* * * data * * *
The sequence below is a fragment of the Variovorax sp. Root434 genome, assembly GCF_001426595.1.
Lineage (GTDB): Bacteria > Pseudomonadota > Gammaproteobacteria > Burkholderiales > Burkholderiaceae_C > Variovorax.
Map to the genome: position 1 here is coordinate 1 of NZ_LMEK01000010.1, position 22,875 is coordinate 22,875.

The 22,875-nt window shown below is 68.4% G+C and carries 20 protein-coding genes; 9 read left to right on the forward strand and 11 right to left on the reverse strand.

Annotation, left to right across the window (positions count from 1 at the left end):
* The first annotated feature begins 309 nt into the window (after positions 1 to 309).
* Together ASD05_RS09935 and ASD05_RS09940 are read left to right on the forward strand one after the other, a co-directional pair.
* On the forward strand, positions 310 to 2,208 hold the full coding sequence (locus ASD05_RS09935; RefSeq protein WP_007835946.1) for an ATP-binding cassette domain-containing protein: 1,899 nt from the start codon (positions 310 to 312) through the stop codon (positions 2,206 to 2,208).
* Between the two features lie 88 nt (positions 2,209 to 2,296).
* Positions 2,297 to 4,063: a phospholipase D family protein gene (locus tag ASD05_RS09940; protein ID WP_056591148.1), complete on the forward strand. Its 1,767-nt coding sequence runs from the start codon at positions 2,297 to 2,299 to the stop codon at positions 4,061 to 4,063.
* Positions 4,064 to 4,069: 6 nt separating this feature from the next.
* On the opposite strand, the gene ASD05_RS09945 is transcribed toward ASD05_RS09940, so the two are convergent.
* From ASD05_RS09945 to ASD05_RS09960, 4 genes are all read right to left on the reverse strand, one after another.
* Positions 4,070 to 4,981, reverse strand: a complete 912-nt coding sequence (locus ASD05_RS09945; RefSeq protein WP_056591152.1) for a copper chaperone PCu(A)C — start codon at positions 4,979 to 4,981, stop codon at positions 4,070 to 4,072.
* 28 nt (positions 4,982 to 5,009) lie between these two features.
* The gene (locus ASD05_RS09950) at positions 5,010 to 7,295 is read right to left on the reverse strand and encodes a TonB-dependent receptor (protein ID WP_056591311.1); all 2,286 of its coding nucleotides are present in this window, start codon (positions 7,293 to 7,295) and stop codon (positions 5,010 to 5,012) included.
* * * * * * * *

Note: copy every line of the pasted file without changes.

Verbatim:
The sequence below is a fragment of the Variovorax sp. Root434 genome, assembly GCF_001426595.1.
Lineage (GTDB): Bacteria > Pseudomonadota > Gammaproteobacteria > Burkholderiales > Burkholderiaceae_C > Variovorax.
Map to the genome: position 1 here is coordinate 1 of NZ_LMEK01000010.1, position 22,875 is coordinate 22,875.

The 22,875-nt window shown below is 68.4% G+C and carries 20 protein-coding genes; 9 read left to right on the forward strand and 11 right to left on the reverse strand.

Annotation, left to right across the window (positions count from 1 at the left end):
* The first annotated feature begins 309 nt into the window (after positions 1 to 309).
* Together ASD05_RS09935 and ASD05_RS09940 are read left to right on the forward strand one after the other, a co-directional pair.
* On the forward strand, positions 310 to 2,208 hold the full coding sequence (locus ASD05_RS09935; RefSeq protein WP_007835946.1) for an ATP-binding cassette domain-containing protein: 1,899 nt from the start codon (positions 310 to 312) through the stop codon (positions 2,206 to 2,208).
* Between the two features lie 88 nt (positions 2,209 to 2,296).
* Positions 2,297 to 4,063: a phospholipase D family protein gene (locus tag ASD05_RS09940; protein ID WP_056591148.1), complete on the forward strand. Its 1,767-nt coding sequence runs from the start codon at positions 2,297 to 2,299 to the stop codon at positions 4,061 to 4,063.
* Positions 4,064 to 4,069: 6 nt separating this feature from the next.
* On the opposite strand, the gene ASD05_RS09945 is transcribed toward ASD05_RS09940, so the two are convergent.
* From ASD05_RS09945 to ASD05_RS09960, 4 genes are all read right to left on the reverse strand, one after another.
* Positions 4,070 to 4,981, reverse strand: a complete 912-nt coding sequence (locus ASD05_RS09945; RefSeq protein WP_056591152.1) for a copper chaperone PCu(A)C — start codon at positions 4,979 to 4,981, stop codon at positions 4,070 to 4,072.
* 28 nt (positions 4,982 to 5,009) lie between these two features.
* The gene (locus ASD05_RS09950) at positions 5,010 to 7,295 is read right to left on the reverse strand and encodes a TonB-dependent receptor (protein ID WP_056591311.1); all 2,286 of its coding nucleotides are present in this window, start codon (positions 7,293 to 7,295) and stop codon (positions 5,010 to 5,012) included.